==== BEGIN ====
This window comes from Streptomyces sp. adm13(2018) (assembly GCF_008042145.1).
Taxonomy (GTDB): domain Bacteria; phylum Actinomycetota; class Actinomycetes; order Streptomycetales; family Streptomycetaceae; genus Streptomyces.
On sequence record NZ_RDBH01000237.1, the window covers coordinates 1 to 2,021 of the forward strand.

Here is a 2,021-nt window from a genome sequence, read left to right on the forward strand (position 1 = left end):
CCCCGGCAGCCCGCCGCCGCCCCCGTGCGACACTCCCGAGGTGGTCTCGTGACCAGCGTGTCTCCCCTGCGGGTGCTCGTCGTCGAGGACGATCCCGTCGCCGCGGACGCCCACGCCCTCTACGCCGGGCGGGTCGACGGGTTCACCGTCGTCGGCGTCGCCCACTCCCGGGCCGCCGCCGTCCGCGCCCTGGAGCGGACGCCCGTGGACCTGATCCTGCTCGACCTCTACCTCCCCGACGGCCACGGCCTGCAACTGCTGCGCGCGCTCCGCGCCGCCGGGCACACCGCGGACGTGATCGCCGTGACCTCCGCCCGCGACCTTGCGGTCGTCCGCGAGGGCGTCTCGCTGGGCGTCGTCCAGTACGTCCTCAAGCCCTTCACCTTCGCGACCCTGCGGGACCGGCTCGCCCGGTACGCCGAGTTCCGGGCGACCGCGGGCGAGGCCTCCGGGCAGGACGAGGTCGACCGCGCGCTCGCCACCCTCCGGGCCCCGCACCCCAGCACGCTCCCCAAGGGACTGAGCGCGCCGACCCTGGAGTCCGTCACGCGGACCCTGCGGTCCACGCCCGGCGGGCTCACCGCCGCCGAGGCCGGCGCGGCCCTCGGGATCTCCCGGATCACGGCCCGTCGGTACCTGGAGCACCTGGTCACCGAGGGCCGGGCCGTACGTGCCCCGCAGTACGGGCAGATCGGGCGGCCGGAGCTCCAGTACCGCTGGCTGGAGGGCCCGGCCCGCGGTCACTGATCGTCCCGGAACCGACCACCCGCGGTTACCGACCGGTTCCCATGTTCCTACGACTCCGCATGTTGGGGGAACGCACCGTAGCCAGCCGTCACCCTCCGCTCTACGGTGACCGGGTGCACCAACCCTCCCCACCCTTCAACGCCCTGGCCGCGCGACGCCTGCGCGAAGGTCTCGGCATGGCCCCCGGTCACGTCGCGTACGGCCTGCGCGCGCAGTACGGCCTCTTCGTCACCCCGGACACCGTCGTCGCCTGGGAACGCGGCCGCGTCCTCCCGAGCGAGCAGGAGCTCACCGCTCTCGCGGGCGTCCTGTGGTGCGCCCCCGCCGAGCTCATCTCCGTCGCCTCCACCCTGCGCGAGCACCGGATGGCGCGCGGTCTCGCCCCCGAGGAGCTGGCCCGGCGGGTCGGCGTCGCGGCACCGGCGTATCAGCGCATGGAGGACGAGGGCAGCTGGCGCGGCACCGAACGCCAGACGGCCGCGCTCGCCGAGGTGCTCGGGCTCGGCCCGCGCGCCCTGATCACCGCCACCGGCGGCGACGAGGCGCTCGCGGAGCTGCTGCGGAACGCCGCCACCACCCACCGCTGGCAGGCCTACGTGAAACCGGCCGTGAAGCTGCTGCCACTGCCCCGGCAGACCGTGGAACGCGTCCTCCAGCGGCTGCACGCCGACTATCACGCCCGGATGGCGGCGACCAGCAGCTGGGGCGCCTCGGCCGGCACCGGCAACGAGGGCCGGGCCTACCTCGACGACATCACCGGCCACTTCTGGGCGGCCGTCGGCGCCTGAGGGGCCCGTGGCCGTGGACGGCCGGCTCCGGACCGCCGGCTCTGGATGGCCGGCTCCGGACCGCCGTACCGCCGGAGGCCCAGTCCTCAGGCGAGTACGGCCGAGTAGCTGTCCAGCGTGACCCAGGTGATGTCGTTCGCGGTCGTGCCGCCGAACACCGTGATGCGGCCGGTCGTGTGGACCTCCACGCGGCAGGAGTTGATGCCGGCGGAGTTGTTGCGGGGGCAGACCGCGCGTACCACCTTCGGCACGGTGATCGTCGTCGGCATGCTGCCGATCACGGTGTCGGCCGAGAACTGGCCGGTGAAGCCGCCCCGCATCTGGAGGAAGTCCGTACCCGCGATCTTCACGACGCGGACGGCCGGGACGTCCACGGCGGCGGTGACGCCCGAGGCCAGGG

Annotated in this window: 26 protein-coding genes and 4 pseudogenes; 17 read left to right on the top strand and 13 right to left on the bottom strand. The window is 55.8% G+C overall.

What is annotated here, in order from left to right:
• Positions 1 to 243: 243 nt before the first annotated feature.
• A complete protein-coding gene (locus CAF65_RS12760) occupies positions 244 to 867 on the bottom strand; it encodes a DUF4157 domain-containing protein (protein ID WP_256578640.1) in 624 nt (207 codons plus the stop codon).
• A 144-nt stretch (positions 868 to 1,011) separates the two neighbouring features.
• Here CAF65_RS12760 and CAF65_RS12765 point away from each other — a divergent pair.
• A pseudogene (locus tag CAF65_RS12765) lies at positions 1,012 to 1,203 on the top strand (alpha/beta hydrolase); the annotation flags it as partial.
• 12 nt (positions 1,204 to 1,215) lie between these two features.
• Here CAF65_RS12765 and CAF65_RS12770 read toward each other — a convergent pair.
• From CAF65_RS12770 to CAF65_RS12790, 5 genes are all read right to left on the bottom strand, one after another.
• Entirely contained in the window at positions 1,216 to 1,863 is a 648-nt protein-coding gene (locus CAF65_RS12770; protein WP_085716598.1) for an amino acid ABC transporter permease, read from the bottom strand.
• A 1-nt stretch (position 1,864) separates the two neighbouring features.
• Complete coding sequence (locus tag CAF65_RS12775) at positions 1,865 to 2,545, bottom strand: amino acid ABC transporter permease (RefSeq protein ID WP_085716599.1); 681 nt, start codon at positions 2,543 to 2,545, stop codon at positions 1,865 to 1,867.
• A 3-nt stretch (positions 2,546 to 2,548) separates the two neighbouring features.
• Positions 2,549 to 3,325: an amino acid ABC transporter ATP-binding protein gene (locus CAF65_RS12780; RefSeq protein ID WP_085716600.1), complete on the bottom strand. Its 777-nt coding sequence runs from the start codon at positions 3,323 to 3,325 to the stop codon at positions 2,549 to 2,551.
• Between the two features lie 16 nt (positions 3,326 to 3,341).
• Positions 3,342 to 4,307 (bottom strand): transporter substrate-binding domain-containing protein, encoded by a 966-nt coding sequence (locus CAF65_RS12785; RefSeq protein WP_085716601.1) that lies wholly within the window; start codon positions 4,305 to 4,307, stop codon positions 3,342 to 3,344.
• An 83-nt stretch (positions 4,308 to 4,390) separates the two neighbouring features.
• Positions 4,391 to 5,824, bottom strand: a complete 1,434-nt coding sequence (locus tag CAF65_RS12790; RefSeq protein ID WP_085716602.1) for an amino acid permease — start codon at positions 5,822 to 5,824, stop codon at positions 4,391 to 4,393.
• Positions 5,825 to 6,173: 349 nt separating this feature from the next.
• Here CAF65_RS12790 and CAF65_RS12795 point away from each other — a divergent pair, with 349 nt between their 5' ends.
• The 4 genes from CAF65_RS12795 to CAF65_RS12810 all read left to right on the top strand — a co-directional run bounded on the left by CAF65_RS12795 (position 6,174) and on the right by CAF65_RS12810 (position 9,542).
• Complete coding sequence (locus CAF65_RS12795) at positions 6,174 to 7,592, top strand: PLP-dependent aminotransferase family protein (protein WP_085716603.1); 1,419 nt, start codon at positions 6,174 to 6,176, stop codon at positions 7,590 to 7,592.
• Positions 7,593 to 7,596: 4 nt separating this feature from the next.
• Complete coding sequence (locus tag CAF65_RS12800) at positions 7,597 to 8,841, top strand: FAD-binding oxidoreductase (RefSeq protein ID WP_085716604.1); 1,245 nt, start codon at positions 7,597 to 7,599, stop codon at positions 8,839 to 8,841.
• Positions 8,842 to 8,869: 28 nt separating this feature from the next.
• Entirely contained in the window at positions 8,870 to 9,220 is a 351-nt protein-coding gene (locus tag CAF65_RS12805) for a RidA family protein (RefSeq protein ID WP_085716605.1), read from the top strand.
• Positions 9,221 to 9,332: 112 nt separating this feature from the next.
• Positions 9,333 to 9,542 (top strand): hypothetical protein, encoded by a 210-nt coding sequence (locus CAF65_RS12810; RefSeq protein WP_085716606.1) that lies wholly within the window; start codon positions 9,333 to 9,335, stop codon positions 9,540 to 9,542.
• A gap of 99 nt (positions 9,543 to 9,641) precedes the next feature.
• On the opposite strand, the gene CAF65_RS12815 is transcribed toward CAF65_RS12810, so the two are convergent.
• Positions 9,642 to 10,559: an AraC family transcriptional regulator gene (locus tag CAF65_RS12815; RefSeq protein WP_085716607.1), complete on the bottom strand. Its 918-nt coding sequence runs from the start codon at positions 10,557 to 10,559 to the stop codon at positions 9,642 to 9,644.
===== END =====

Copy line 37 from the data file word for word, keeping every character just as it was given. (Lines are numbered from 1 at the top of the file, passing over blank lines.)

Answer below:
• Positions 9,642 to 10,559: an AraC family transcriptional regulator gene (locus tag CAF65_RS12815; RefSeq protein WP_085716607.1), complete on the bottom strand. Its 918-nt coding sequence runs from the start codon at positions 10,557 to 10,559 to the stop codon at positions 9,642 to 9,644.